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Thread: Exploration of Venus

  1. #1
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    Exploration of Venus

    From the 60s to the 80s both Russia and USA sent multiple probes to explore Venus. It was the golden age of Venus exploration. We had other probes visit Venus since than but never in the scale of the earlier years.

    This is about to change. We have had a hint there might be life on Venus. This has started for request to send missions to Venus.

    https://www.theguardian.com/science/...r-solar-system

    It remains one of the most unexpected scientific discoveries of the year. To their astonishment, British scientists last week revealed they had uncovered strong evidence that phosphine – a toxic, rancid gas produced by microbes – exists in the burning, acid-drenched atmosphere of Venus.

    By rights, it should simply not be there. “All the geological and photochemical routes we can think of are far too underproductive to make the phosphine we have seen,” said Cardiff University astronomer Professor Jane Greaves, leader of the team who made the discovery. And that conclusion leaves scientists with the bizarre prospect that microbial activity – the key source of phosphine on Earth – may be occurring in the searing, acidic clouds that swathe Venus.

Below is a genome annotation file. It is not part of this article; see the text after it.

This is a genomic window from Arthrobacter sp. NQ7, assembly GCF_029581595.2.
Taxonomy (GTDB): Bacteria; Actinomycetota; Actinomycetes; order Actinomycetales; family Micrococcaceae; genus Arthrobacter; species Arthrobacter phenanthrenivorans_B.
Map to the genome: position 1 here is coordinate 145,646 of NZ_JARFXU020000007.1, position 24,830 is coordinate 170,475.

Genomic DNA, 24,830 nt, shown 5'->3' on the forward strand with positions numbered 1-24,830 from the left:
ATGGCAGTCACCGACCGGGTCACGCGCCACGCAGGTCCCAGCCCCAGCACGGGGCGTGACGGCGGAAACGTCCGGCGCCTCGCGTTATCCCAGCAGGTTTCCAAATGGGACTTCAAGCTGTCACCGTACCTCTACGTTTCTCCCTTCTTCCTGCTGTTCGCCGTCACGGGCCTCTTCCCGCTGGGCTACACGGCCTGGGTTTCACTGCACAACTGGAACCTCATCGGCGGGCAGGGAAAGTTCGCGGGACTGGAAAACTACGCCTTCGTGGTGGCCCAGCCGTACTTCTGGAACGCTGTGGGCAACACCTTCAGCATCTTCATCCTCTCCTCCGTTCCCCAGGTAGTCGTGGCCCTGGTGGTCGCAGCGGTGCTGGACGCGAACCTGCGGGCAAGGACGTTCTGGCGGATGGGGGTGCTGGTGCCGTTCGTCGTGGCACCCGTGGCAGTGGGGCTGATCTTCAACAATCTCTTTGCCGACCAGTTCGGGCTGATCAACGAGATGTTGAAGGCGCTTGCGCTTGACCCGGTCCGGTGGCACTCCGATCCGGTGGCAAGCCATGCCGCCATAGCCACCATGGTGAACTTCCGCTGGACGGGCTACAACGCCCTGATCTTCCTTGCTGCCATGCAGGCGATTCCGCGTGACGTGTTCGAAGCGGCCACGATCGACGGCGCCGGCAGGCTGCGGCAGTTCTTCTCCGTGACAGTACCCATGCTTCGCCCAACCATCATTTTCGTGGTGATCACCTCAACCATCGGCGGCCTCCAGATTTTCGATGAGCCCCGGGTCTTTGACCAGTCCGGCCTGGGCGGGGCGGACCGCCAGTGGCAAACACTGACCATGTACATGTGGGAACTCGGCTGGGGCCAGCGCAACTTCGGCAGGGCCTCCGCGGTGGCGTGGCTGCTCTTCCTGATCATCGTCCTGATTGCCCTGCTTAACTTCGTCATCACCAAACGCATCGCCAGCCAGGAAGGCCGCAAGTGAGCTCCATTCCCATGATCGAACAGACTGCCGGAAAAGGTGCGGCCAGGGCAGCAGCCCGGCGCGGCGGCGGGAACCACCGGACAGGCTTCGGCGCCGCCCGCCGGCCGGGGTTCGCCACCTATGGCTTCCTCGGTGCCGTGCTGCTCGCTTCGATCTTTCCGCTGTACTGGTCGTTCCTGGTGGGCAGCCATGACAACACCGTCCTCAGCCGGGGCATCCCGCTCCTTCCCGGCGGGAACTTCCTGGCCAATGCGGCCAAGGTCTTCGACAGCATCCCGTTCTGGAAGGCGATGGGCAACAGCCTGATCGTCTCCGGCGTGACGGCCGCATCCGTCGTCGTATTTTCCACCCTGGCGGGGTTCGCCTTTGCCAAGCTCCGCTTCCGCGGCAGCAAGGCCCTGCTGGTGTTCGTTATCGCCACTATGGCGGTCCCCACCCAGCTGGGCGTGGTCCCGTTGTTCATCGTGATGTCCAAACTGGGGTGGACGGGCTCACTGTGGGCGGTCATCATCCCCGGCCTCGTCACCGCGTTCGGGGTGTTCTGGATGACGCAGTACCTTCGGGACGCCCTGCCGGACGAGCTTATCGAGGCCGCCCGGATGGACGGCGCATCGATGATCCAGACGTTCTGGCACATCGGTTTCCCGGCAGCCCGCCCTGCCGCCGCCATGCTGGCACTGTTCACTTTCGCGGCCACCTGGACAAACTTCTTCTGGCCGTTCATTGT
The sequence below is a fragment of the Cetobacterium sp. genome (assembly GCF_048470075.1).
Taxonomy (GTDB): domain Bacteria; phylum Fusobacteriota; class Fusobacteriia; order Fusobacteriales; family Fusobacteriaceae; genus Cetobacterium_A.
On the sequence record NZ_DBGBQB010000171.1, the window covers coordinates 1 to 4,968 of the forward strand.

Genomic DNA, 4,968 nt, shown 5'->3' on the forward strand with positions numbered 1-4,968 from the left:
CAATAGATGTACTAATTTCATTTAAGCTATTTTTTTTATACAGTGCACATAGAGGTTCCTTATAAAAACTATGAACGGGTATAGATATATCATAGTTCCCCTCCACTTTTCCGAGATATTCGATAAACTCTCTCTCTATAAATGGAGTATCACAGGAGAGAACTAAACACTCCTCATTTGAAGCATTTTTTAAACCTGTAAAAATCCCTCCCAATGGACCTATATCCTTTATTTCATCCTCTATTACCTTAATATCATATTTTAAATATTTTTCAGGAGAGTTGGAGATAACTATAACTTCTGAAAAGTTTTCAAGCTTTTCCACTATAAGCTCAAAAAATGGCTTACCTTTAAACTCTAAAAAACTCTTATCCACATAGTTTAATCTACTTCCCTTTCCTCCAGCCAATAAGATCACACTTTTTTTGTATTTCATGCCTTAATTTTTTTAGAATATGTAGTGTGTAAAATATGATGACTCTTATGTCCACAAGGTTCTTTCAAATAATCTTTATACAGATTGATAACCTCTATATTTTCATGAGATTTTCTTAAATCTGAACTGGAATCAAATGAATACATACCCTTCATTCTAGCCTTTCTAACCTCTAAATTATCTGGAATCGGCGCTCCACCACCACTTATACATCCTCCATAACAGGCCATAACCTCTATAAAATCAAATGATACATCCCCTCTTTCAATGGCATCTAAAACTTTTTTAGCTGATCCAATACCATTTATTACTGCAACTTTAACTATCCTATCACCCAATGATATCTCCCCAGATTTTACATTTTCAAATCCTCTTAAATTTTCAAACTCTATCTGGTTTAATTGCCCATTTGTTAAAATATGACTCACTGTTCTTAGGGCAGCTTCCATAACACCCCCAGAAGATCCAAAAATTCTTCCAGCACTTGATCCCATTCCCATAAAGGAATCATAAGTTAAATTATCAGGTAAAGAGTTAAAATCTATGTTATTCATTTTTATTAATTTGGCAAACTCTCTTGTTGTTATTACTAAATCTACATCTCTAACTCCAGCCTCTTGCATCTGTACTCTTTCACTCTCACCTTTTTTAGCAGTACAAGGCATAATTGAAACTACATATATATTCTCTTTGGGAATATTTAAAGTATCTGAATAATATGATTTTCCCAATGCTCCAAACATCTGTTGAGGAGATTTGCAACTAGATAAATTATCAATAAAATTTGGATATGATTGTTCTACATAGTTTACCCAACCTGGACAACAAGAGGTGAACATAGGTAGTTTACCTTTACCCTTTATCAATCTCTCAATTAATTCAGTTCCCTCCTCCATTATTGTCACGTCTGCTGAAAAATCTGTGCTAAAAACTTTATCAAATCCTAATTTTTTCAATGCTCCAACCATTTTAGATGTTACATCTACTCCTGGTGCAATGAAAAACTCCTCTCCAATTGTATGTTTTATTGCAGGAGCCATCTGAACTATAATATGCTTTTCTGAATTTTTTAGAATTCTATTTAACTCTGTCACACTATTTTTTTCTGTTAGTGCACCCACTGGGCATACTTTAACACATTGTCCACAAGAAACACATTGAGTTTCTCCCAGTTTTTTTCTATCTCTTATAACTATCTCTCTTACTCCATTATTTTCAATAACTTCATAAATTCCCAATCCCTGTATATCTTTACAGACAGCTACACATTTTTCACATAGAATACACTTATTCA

Not surprisingly, the news that there may be bugs on Venus made front-page headlines. It also adds a bizarre new planetary focus for scientists hunting alien life on nearby planets – a search that is now leading them to increasingly strange and unexpected parts of the solar system, from the frozen moons of Jupiter to the methane-filled lakes of Titan, the largest moon of Saturn.
    I am because we are
    (African saying)

  2. #2
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    "We've Found Possible Signs of Life in Venus's Clouds. Whoa."

    https://www.popularmechanics.com/spa...-venus-clouds/

    A mystery lurks in the clouds high above the stifling surface of our nearest planetary neighbor, Venus. Researchers have announced they've found traces of phosphine, a molecule potentially generated by living things, in the planet's clouds.

    Planetary scientists have long speculated that Venus's cloudy atmosphere could harbor life. The surface of Venus is inhospitable, with surface temperatures exceeding 800 degrees Fahrenheit. No probe sent to the planet—and there have been several—has survived for longer than a few hours. But the planet's atmosphere, which is composed of plush layers of sulfuric acid clouds, may present a unique cradle for burgeoning lifeforms.

    "We know that the molecule phosphine is a biomarker on Earth," astronomer Jane Greave, of Cardiff University in Wales, said in a pre-recorded statement released by the Royal Astronomical Society. "It's been suggested that there are possible habitats in the cloud decks of Venus, so somewhere where little lifeforms could live."
    I am because we are
    (African saying)

  3. #3
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    Feb 2005
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    11,945
    I wonder if the airship-to-orbit concept by Powell would lend itself to Venus exploration with the envelope serving as habitat once there...

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